Album Review: The Twilight Sad – No One Can Ever Know

By on Thursday, 5th January 2012 at 12:00 pm
 

In their first two albums (2007’s ‘Fourteen Autumns and Fifteen Winters’ and 2009’s ‘Forget the Night Ahead’), alt-indie rockers the Twilight Sad seemed to enjoy the cold embrace of the darkness and indeed, music reviewers have sort of come to expect the darker side of life from this Scottish band. A quick review of the song titles from their 2012 effort entitled No One Can Ever Know seems to support their continuance down this path: ‘Dead City’, ‘Sick’ (acoustic video here, Cheryl’s review of the single here), Nil’, ‘Don’t Look at Me’.

While the new album is dark, the approach taken is vastly different. Take for example their choice of producer: famed DJ/electronic producer Andrew Weatherall oversaw the proceedings, a clear sign they wanted to take their music into an electronic direction (specifically, incorporating the analog synthesizer). Under Weatherall’s auspices, the band – now a trio after bassist Craig Orzel’s departure in 2010 – headed towards what guitarist Andy Macfarlane has called “a sparser sound, with a colder, slightly militant feel”.

This is exactly what you get with ‘No One Can Ever Know’. There has always been something inherently sinister in Twilight Sad songs, and that unsettling feeling is cranked up to 11 on this album. The track ‘Not Sleeping’ is so creepy, it could soundtrack a Stephen King film. What you notice quickly is that the bareness of the tracks allows for industrial Nine Inch Nails-style clanking and vibrations to come through. But this sparseness is in great contrast to their previous material in which the Scottish band spent most of their time crafting and honing their ‘wall of sound’ that threatened to engulf you every time you queued up a track. On this effort, being less complicated instrumentally means vocalist James Graham’s lyrics can take a more starring role; his voice is equally filled with conviction as before, but this album gives Graham’s words the attention they deserve (see ‘Dead City’).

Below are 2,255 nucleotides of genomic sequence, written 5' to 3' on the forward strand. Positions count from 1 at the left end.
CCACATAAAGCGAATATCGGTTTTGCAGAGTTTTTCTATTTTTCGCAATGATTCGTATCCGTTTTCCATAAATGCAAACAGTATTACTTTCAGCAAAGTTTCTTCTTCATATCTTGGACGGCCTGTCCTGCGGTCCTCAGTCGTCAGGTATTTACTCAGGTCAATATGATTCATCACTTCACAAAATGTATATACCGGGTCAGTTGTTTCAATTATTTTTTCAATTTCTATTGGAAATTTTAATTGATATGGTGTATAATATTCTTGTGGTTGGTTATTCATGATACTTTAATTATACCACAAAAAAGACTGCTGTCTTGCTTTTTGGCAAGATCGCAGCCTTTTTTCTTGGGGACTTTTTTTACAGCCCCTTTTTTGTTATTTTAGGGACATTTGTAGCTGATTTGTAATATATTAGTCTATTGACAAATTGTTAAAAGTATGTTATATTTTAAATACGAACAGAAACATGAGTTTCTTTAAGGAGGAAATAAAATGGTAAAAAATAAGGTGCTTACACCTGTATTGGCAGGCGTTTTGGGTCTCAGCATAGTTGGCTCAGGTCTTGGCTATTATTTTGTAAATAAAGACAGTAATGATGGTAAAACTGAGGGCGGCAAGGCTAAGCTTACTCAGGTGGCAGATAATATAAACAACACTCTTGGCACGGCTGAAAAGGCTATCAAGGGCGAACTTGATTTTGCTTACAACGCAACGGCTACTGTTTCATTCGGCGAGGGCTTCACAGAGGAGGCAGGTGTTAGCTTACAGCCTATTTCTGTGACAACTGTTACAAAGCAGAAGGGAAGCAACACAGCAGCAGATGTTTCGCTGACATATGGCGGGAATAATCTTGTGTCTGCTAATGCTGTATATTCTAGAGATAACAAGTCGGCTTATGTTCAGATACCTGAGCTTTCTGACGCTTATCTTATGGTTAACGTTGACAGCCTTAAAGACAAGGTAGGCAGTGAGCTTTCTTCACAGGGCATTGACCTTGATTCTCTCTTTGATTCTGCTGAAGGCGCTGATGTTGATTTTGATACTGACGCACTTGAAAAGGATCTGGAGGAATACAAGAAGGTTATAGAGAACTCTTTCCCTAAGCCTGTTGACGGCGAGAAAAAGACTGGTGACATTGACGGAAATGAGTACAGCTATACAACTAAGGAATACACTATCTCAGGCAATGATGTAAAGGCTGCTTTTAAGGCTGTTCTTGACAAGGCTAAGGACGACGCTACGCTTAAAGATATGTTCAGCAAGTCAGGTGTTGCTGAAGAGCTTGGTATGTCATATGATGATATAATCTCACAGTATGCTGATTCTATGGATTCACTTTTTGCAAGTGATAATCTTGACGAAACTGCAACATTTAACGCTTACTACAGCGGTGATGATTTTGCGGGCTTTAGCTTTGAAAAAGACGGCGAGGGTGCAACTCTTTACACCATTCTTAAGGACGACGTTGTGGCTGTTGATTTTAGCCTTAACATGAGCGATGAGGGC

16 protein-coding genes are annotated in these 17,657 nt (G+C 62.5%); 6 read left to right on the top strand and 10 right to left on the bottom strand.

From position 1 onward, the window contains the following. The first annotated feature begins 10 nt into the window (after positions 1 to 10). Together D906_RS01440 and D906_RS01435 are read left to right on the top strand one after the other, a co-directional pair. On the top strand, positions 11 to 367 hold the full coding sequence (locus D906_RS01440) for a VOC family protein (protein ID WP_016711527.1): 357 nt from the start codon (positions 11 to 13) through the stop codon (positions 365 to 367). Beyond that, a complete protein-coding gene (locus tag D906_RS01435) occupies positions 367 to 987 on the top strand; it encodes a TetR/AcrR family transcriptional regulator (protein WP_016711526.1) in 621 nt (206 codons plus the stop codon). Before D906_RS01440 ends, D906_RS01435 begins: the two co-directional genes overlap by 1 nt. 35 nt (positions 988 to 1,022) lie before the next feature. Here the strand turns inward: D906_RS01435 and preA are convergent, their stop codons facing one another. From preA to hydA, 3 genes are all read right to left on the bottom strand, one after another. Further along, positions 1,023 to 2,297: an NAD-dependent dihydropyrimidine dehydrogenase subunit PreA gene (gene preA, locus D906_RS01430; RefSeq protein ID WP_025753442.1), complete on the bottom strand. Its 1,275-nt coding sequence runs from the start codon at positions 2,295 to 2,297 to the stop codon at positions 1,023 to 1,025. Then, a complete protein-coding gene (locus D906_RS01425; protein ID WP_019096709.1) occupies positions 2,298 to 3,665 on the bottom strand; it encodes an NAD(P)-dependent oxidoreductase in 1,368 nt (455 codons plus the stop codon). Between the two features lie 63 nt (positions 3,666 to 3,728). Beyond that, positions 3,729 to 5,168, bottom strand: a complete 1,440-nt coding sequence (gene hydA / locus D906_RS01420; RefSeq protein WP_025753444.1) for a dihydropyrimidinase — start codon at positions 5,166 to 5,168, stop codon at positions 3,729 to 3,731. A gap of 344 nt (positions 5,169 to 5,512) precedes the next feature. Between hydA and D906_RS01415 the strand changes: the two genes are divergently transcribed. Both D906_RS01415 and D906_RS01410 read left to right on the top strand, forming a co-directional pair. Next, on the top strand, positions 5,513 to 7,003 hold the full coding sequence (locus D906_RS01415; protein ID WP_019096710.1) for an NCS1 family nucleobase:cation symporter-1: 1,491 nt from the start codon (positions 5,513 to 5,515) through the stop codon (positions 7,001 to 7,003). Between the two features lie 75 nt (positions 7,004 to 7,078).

Perhaps this was accidental but the adjusted parts make for a greater whole that might be, dare it to be said, possibly more accessible and give the Scots the kind of mainstream success that has eluded them up to now. The most devoted fans were polarised when the album’s first teaser, ‘Kill It in the Morning,’ was released last September (read my earlier musings about it here; first single ‘Sick’ followed shortly after. Why? ‘Kill It in the Morning’ sounds like the Twilight Sad were trying for a disaffected dance vibe cornered by Depeche Mode.

On songs like ‘Don’t Move’ and ‘Another Bed’ the band shines, channelling the best parts of the legendary synthpop band; they’re sensual and rhythmically mesmerising. It’s an interesting album, one that will turn the kind of electronic heads that never would have picked up a Twilight Sad album previously. But more importantly, it’s an album that just might grow their fanbase by leaps and bounds.

7.5/10

The Twilight Sad’s third album, ‘No One Can Ever Know’, will be released on the 6th of February on Fat Cat Records.

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